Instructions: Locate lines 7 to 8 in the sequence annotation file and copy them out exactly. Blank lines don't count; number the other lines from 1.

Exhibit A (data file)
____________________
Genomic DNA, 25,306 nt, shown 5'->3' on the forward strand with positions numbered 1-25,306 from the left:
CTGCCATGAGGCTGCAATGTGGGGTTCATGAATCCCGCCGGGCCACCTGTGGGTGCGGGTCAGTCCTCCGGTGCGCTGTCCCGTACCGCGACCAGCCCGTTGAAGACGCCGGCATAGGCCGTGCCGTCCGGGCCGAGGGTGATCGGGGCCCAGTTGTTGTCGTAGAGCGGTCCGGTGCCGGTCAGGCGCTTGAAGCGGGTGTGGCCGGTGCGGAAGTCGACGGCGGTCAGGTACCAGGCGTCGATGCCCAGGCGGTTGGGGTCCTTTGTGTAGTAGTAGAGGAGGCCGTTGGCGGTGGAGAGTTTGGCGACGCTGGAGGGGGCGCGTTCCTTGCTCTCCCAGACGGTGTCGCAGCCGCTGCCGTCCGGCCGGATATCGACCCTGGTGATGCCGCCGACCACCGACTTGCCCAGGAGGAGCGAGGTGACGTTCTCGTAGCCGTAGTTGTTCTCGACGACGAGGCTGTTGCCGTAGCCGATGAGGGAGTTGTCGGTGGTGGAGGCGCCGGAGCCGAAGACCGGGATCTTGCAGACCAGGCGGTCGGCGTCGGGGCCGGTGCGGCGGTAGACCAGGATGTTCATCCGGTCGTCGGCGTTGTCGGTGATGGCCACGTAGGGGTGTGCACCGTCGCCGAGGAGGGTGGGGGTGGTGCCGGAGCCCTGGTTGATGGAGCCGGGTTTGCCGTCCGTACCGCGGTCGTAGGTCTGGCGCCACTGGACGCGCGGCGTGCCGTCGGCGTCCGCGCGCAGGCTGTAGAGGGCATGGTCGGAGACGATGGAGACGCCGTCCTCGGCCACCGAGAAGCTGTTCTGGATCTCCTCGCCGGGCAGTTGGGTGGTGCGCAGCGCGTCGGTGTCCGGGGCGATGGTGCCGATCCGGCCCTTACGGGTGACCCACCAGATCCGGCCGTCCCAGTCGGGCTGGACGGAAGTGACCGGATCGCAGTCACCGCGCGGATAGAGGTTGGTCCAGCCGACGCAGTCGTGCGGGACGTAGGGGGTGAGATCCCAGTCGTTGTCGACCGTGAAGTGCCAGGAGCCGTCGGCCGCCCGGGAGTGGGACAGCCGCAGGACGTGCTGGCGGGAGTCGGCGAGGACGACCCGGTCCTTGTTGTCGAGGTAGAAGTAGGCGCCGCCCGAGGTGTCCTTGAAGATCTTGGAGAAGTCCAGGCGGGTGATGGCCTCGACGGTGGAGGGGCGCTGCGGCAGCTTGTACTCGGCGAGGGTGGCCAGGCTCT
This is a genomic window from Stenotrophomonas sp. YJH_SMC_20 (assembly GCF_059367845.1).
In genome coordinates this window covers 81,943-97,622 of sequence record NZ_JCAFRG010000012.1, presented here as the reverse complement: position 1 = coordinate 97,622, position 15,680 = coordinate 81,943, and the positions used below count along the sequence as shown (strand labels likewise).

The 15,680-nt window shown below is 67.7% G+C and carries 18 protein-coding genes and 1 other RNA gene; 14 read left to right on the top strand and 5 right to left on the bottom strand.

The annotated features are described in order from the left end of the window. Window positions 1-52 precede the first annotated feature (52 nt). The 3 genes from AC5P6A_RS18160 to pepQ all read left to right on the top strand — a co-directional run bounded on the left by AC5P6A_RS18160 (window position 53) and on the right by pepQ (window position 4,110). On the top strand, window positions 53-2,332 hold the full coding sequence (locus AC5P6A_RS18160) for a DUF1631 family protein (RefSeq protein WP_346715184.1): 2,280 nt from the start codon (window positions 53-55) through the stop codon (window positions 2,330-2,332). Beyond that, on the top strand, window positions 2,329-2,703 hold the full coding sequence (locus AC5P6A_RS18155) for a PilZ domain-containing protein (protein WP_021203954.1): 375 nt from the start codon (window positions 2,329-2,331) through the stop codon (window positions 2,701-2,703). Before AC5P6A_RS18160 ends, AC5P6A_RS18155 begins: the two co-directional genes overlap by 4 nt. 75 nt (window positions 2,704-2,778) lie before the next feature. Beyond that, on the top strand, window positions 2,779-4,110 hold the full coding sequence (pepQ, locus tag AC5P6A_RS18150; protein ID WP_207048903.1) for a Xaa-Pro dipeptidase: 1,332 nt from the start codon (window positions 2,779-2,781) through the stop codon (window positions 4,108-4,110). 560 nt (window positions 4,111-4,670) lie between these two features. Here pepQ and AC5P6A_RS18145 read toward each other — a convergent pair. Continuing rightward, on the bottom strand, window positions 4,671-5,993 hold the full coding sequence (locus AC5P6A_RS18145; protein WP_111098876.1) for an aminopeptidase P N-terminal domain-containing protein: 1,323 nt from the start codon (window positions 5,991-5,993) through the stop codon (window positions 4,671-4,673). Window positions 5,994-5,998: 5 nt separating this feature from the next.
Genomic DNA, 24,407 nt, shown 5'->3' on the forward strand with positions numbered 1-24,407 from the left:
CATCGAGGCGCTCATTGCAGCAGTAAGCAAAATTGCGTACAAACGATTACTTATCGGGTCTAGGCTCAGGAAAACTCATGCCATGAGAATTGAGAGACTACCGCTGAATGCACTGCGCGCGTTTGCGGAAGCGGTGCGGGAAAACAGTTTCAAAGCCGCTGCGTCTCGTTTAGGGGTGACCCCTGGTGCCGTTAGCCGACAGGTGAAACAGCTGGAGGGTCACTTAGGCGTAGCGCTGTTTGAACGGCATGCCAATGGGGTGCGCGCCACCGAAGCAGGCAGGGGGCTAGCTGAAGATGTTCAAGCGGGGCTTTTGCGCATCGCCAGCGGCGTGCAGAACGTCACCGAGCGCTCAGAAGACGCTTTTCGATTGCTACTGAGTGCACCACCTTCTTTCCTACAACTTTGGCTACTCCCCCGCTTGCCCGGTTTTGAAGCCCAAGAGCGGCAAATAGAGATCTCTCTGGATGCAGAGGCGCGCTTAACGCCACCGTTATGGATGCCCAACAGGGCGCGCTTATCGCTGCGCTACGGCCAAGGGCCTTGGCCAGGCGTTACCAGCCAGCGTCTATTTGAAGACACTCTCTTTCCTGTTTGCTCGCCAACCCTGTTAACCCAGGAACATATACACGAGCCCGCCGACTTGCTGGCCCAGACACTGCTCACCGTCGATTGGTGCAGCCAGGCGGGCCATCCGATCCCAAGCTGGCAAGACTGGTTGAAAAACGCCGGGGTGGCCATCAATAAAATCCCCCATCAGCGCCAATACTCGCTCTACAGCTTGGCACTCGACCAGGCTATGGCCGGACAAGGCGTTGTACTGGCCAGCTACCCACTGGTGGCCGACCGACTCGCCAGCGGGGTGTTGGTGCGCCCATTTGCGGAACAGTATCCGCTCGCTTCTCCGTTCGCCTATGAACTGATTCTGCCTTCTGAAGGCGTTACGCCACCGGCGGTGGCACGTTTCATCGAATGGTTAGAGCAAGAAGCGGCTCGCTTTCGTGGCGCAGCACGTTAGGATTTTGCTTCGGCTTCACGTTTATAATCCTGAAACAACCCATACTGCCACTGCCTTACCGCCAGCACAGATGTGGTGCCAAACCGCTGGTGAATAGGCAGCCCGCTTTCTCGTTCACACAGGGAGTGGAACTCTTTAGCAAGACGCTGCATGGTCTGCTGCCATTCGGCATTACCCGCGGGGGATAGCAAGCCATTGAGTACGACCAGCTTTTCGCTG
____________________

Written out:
Genomic DNA, 24,407 nt, shown 5'->3' on the forward strand with positions numbered 1-24,407 from the left:
CATCGAGGCGCTCATTGCAGCAGTAAGCAAAATTGCGTACAAACGATTACTTATCGGGTCTAGGCTCAGGAAAACTCATGCCATGAGAATTGAGAGACTACCGCTGAATGCACTGCGCGCGTTTGCGGAAGCGGTGCGGGAAAACAGTTTCAAAGCCGCTGCGTCTCGTTTAGGGGTGACCCCTGGTGCCGTTAGCCGACAGGTGAAACAGCTGGAGGGTCACTTAGGCGTAGCGCTGTTTGAACGGCATGCCAATGGGGTGCGCGCCACCGAAGCAGGCAGGGGGCTAGCTGAAGATGTTCAAGCGGGGCTTTTGCGCATCGCCAGCGGCGTGCAGAACGTCACCGAGCGCTCAGAAGACGCTTTTCGATTGCTACTGAGTGCACCACCTTCTTTCCTACAACTTTGGCTACTCCCCCGCTTGCCCGGTTTTGAAGCCCAAGAGCGGCAAATAGAGATCTCTCTGGATGCAGAGGCGCGCTTAACGCCACCGTTATGGATGCCCAACAGGGCGCGCTTATCGCTGCGCTACGGCCAAGGGCCTTGGCCAGGCGTTACCAGCCAGCGTCTATTTGAAGACACTCTCTTTCCTGTTTGCTCGCCAACCCTGTTAACCCAGGAACATATACACGAGCCCGCCGACTTGCTGGCCCAGACACTGCTCACCGTCGATTGGTGCAGCCAGGCGGGCCATCCGATCCCAAGCTGGCAAGACTGGTTGAAAAACGCCGGGGTGGCCATCAATAAAATCCCCCATCAGCGCCAATACTCGCTCTACAGCTTGGCACTCGACCAGGCTATGGCCGGACAAGGCGTTGTACTGGCCAGCTACCCACTGGTGGCCGACCGACTCGCCAGCGGGGTGTTGGTGCGCCCATTTGCGGAACAGTATCCGCTCGCTTCTCCGTTCGCCTATGAACTGATTCTGCCTTCTGAAGGCGTTACGCCACCGGCGGTGGCACGTTTCATCGAATGGTTAGAGCAAGAAGCGGCTCGCTTTCGTGGCGCAGCACGTTAGGATTTTGCTTCGGCTTCACGTTTATAATCCTGAAACAACCCATACTGCCACTGCCTTACCGCCAGCACAGATGTGGTGCCAAACCGCTGGTGAATAGGCAGCCCGCTTTCTCGTTCACACAGGGAGTGGAACTCTTTAGCAAGACGCTGCATGGTCTGCTGCCATTCGGCATTACCCGCGGGGGATAGCAAGCCATTGAGTACGACCAGCTTTTCGCTG